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Monte Carlo Shows Large Improvement Over Analytic Algorithms in Calculating Proton Therapy Dose to Thoracic Tumors in IROC Lung Phantom

P Taylor

P Taylor*, S Kry , D Followill , UT MD Anderson Cancer Center, Houston, TX


TH-AB-605-12 (Thursday, August 3, 2017) 7:30 AM - 9:30 AM Room: 605

Purpose: To explore the poor agreement between the calculated and measured doses in the IROC Houston proton lung phantom.

Methods: IROC’s anthropomorphic lung phantom provides a consistent QA tool that assesses comparability in dose delivery between proton centers participating in NCI-funded trials. The phantom contains TLD and film to measure the delivered dose. A motor moves the target insert within the thorax, mimicking a human breathing cycle. The pass rate for this phantom is only 63%, and irradiations that do pass, do so marginally, despite the generous 7%/4mm acceptance criteria. Five institutions that previously irradiated the phantom with their clinical analytic dose algorithms were asked to recalculate dose to the phantom with a Monte Carlo algorithm. These recalculations were collected and compared to measurements.

Results: Monte Carlo recalculations showed a striking improvement in agreement with the physical measurements, compared to the clinical analytic algorithm calculations. The analytic algorithms calculate, on average, the dose to the center of the target to be 7% higher than TLD measurements, whereas Monte Carlo algorithms are, on average, only 1.5% higher. The difference is even greater at the edge of the GTV, where analytic algorithms overpredict dose by up to 27% as compared to physical measurements. Monte Carlo recalculations agreed within 5% of the measurements. All comparisons showed a region of at least 10% dose discrepancy between the analytic and Monte Carlo algorithms inside the target volume.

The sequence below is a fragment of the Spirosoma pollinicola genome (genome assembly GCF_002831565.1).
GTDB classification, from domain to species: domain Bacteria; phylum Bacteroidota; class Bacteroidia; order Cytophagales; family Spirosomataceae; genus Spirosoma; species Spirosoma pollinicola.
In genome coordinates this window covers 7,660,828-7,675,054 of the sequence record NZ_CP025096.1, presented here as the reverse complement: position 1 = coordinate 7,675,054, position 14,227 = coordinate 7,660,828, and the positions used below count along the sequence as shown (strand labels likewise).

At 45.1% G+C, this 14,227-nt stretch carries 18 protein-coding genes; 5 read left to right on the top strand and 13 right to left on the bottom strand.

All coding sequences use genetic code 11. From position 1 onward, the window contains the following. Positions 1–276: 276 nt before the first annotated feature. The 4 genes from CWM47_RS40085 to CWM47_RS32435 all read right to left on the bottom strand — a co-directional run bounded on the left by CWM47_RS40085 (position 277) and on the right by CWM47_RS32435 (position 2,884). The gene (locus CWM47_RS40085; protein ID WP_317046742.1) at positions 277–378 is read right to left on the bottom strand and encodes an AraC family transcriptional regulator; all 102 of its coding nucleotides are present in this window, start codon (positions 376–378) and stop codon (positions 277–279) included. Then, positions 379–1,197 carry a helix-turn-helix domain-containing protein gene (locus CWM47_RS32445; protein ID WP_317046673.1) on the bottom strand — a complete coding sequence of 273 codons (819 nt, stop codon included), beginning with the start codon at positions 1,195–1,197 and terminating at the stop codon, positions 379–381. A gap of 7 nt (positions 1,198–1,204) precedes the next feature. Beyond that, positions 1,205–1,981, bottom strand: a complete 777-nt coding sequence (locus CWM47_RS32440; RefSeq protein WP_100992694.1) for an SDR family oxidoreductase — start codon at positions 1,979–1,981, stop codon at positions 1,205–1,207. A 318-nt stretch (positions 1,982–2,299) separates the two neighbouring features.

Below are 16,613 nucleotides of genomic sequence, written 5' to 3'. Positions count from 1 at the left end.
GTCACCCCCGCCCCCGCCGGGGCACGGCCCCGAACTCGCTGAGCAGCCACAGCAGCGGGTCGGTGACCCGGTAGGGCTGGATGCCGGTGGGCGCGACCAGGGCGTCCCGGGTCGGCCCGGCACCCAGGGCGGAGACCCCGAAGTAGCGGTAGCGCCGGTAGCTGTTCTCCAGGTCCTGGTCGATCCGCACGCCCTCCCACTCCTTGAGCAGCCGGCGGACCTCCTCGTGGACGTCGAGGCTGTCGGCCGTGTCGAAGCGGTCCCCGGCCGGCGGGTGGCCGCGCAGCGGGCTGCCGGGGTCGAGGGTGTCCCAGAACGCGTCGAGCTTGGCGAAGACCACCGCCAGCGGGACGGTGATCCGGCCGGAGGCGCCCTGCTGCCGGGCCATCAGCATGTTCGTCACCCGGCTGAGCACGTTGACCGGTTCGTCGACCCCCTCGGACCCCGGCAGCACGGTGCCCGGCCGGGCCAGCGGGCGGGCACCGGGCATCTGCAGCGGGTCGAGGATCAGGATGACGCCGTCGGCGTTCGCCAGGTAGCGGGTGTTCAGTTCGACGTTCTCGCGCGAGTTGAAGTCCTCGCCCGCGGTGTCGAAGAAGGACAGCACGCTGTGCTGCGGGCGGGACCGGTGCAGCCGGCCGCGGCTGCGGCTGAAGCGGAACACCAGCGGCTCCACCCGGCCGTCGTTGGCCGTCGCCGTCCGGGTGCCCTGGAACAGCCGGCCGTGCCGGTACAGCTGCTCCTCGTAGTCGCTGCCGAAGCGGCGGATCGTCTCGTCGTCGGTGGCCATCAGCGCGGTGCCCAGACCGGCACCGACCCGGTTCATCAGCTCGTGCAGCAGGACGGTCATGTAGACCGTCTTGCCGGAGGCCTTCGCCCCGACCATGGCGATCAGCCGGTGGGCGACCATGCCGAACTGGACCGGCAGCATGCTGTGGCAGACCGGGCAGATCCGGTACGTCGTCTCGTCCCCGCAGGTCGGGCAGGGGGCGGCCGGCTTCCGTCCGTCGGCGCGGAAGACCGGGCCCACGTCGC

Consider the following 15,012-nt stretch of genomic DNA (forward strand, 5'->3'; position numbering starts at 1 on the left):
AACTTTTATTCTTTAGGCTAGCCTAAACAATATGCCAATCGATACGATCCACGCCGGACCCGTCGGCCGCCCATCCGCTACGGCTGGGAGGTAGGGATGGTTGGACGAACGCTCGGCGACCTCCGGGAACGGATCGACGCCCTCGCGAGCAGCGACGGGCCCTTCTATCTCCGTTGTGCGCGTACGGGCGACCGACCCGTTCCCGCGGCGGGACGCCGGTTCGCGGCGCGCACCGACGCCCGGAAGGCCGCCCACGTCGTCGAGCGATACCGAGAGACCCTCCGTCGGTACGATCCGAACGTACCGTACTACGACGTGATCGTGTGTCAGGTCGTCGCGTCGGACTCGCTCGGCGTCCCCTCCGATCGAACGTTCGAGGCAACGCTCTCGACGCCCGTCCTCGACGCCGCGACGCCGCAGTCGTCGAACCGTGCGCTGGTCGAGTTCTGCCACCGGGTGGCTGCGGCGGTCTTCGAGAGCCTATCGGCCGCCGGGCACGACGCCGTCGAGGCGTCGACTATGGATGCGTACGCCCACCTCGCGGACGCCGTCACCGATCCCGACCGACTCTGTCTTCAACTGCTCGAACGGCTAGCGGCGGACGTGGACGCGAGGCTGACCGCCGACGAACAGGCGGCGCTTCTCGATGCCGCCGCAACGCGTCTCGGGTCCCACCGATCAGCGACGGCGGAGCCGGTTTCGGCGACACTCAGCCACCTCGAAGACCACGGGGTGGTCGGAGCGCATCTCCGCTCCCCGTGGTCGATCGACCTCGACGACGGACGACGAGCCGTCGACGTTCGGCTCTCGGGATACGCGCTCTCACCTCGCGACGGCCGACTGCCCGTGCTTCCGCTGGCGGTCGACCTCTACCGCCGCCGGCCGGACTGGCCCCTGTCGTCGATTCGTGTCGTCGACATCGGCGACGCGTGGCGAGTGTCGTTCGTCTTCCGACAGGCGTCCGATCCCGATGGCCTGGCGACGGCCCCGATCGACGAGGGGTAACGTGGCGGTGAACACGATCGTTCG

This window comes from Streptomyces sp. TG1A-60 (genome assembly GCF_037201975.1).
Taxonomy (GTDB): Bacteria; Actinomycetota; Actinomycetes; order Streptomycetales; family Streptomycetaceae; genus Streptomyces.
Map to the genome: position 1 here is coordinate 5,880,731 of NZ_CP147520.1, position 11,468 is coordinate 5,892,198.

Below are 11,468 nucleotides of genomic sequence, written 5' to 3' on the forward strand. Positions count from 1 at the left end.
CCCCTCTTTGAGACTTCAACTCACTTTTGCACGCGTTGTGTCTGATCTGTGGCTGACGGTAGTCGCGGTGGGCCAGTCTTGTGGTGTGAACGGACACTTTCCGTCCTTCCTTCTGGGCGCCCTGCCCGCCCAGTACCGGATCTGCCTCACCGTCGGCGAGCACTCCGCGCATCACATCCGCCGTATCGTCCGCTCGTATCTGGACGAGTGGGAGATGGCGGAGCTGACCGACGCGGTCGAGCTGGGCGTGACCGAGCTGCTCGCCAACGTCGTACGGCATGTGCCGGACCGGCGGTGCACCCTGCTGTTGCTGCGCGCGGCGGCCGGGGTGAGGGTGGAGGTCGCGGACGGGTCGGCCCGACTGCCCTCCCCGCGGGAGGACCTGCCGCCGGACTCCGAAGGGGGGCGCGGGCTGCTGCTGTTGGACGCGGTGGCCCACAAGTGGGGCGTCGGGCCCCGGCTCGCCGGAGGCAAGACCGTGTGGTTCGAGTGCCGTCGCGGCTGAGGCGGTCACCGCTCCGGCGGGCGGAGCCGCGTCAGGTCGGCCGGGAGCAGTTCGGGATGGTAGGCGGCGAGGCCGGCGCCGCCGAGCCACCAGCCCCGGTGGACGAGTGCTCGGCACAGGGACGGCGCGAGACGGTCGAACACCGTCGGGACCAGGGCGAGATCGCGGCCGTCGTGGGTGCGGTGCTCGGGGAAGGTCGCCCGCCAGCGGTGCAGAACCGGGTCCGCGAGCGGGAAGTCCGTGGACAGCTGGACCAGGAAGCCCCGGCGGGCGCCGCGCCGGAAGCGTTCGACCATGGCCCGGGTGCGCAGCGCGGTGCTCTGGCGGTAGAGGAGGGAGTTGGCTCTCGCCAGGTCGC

Conclusion: Analytic algorithms do a poor job predicting proton dose in lung tumors. There are many uncertainties in proton dose delivery, but eliminating this one uncertainty will reduce the overall uncertainty. For the safety of patients and the efficacy of treatment, proton therapy centers should switch to Monte Carlo or other advanced dose calculation algorithms for treatment planning for thoracic tumors.

Funding Support, Disclosures, and Conflict of Interest: This work was supported by Public Health Service grants 2U19CA021239-35, CA081647, CA10953, and CA180803 awarded by the Department of Health and Human Services National Cancer Institute.

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